Sharon Tooze

Molecular Cell Biology of Autophagy Laboratory

Autophagy is a self-eating process that cells use primarily as a survival response, and which is closely aligned with the machinery that controls cell growth. Autophagy is increased and used for cell survival during periods of nutrient deprivation or stress caused by unfavourable environments. It is also used by cells to maintain the health of their internal organelles thus minimising damage and perturbation of cellular homeostasis.

Alterations in both the basal and amplified survival response modes of autophagy have been shown to be important for the development of disease, in particular cancer and neurodegeneration.

My current and future interests aim to expand our knowledge of the core autophagy proteins and novel effectors and use this information to explore the role of autophagy in human disease.

The short-term goal is to advance the understanding of autophagosome formation at a molecular level using amino-acid starvation to acutely and robustly induce autophagy. The long term goals are to translate these molecular details to understand what role autophagy has in human disease.

Our current work on the core proteins focuses on gaining new knowledge of how these proteins function at a molecular level, in particular through protein-protein interactions, to coordinate the cellular machinery to make an autophagosome. In parallel, we study the downstream effectors of these core proteins and trafficking complexes we have shown are required for autophagosome membrane formation and expansion.

Figure 1

A panel of images from the cryo-CLXM analysis of HEK293 cells expressing mRFP-Atg9 and GFP-LC3. Left, cryo-fluorescence, middle reconstructed tomoX stack, and right, tomogram of the Atg9-compartment (red arrows) adjacent to endosomes (yellow) and GFP-LC3 positive forming phagophores (green arrows) which are seen on ER membranes (blue). White/Black arrows indicate gold particles used for orientation. See Duke et al., 2014 for details. (Click to view larger image)

Selected publications

Dooley HC, Razi M, Polson HEJ, Girardin SE, Wilson MI, Tooze SA (2014) WIPI2 Links LC3-Conjugation with PI3P, Autophagosome Formation and Pathogen Clearance by Recruiting Atg12-5-16L1. Mol Cell. 2014;55(2):238-52

McAlpine, F., Williamson, L.E., Tooze, S.A. and Chan, Y.W. Regulation of nutrient-sensitive autophagy by uncoordinated 51-like kinases 1 and 2. Autophagy, 2013; 9:361-373.

Longatti A, Lamb CA, Razi M, Yoshimura S, Barr FA, Tooze SA. TBC1D14 regulates autophagosome formation via Rab11- and ULK1-positive recycling endosomes. J Cell Biol. 2012;197(5):659-75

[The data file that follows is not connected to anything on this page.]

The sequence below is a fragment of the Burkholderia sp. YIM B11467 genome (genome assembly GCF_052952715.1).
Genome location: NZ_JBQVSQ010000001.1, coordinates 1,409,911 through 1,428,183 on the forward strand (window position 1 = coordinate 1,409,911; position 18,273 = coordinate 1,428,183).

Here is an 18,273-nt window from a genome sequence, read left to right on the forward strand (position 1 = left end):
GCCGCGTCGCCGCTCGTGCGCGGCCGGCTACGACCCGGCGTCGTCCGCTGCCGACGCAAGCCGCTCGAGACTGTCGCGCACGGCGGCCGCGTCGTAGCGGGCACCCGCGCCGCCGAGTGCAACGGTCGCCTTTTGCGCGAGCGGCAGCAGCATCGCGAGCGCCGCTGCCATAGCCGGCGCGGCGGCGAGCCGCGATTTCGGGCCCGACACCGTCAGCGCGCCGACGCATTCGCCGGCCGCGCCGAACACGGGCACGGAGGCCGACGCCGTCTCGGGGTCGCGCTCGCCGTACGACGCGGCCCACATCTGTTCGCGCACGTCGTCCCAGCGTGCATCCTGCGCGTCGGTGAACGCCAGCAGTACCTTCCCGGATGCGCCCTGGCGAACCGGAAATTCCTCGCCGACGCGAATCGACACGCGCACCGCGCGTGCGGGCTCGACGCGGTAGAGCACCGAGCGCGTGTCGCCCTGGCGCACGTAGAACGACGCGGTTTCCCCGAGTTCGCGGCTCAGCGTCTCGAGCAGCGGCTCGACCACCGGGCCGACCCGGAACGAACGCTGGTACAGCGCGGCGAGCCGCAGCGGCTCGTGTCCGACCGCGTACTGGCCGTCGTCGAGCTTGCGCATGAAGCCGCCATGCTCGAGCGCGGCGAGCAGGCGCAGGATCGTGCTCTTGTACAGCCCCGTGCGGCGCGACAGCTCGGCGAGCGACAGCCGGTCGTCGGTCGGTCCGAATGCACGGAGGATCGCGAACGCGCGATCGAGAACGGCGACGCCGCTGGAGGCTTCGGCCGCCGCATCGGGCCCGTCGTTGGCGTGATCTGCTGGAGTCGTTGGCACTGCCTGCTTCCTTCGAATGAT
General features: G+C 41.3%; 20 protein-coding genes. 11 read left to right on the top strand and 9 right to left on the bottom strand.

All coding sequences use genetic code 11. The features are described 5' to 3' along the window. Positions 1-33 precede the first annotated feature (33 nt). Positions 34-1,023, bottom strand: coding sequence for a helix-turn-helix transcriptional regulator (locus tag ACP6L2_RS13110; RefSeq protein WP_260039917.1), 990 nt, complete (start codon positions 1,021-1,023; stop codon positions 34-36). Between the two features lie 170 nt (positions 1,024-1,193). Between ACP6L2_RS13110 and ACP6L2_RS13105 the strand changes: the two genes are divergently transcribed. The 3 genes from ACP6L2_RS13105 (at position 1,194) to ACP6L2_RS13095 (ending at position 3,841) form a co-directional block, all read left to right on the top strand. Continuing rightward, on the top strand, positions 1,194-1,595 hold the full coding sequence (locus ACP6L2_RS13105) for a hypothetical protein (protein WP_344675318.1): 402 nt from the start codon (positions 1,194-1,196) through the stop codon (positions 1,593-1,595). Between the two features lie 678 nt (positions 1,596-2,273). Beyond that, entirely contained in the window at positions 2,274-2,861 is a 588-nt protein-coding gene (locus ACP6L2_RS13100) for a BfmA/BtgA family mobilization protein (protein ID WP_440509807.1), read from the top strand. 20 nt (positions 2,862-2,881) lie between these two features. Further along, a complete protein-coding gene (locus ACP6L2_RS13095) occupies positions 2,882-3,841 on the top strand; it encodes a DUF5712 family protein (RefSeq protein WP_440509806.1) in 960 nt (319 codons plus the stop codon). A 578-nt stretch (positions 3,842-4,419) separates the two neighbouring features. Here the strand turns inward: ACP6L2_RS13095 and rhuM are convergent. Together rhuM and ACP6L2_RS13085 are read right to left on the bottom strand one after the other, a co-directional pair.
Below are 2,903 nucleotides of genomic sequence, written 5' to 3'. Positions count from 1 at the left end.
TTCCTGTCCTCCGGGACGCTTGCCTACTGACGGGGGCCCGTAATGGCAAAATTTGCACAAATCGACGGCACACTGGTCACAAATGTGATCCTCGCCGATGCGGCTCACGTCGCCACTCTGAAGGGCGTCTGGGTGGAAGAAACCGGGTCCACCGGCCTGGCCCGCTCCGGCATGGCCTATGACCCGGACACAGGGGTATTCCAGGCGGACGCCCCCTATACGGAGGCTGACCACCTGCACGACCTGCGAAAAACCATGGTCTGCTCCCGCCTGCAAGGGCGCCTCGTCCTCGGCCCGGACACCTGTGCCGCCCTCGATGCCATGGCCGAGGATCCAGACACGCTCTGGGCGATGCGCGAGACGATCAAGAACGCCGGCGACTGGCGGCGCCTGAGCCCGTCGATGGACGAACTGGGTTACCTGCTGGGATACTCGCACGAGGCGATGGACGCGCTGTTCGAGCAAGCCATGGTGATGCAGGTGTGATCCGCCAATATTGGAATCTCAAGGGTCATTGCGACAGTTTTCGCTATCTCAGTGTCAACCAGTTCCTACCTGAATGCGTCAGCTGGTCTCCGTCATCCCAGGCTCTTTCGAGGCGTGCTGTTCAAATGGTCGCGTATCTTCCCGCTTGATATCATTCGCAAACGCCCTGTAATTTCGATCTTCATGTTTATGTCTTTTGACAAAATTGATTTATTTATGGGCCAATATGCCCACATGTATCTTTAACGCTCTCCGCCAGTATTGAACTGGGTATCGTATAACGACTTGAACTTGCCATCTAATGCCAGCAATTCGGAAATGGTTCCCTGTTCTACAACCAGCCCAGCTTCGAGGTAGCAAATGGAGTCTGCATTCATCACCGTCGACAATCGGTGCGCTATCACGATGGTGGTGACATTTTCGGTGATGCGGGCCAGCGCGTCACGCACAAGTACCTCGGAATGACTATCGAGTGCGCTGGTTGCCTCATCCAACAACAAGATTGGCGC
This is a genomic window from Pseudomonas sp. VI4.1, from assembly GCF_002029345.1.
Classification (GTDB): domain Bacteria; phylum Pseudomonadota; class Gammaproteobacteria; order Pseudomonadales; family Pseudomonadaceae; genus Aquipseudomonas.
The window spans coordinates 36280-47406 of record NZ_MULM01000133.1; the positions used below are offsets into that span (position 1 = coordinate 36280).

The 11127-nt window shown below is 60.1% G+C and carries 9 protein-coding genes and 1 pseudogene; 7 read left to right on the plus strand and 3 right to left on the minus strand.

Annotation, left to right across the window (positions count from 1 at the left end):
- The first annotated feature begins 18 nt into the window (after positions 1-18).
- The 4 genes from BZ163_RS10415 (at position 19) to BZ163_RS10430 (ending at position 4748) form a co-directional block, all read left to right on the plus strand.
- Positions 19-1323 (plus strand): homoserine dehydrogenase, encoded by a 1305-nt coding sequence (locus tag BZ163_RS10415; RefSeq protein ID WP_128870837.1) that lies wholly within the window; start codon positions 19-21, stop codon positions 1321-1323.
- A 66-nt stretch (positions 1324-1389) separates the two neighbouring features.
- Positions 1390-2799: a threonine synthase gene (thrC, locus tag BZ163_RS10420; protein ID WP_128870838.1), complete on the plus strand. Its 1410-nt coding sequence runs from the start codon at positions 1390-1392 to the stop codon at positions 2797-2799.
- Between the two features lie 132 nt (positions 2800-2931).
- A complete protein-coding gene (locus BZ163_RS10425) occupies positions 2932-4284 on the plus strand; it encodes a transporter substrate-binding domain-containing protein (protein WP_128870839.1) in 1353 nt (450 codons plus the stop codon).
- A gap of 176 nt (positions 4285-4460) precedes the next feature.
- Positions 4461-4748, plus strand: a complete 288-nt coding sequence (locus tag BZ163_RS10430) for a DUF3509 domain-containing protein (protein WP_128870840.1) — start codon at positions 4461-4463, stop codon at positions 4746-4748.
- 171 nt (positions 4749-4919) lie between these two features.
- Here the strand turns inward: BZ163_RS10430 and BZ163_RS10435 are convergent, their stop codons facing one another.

McKnight NC, Jefferies HB, Alemu EA, Saunders RE, Howell M, Johansen T, Tooze SA. Genome-wide siRNA screen reveals amino acid starvation-induced autophagy requires SCOC and WAC. EMBO J. 2012;31(8):1931-46

Orsi A, Razi M, Robinson D, Weston AE, Collinson LM, Dooley H, Tooze, SA. Dynamic interactions of Atg9 with early autophagosome precursors, but not membrane integration, is required for autophagy. Molecular Biology of the Cell. 2012;23(10):1860-73

Polson HE, de Lartigue J, Rigden DJ, Reedijk M, Urbé S, Clague MJ, Tooze SA. Mammalian Atg18 (WIPI2) localizes to omegasome-anchored phagophores and positively regulates LC3 lipidation. Autophagy. 2010;6:506-522

Webber J, Tooze SA. Coordinated regulation of autophagy through mAtg9 and p38IP by p38α MAPK. EMBO J. 2010;29:27-40

Chan EY, Longatti A, McKnight NC, Tooze SA. Kinase-inactivated ULK proteins inhibit autophagy via their conserved C-terminal domain using an Atg13-independent mechanism. Molecular and Cellular Biology. 2009;29:157-171

Morvan J, Köchl R, Watson R, Collinson LM, Jefferies HB, Tooze SA. In vitro reconstitution of fusion between Immature Autophagosomes and Endosomes. Autophagy. 2009;5:676-689

Razi M, Chan EYW, Tooze SA. Early Endosomes and Endosomal Coatomer are required for Autophagy. Journal of Cell Biology. 2009;185:305-321

Chan EY, Kir S, Tooze SA. siRNA screening of the kinome identifies ULK1 as a multi-domain modulator of autophagy. Journal of Biological Chemistry. 2007;282:25464-25474

Sharon Tooze

sharon.tooze@crick.ac.uk
+44 (0) 20 7269 3122

  • Qualifications and history
  • 1987 PhD, University of Heidelberg, Germany
  • 1990 Research Scientist, European Molecular Biology Laboratory, Germany
  • 1994  Established lab at Imperial Cancer Research Fund, UK (in 2002 the Imperial Cancer Research Fund became Cancer Research UK)
  • 2015 Group Leader, the Francis Crick Institute, London, UK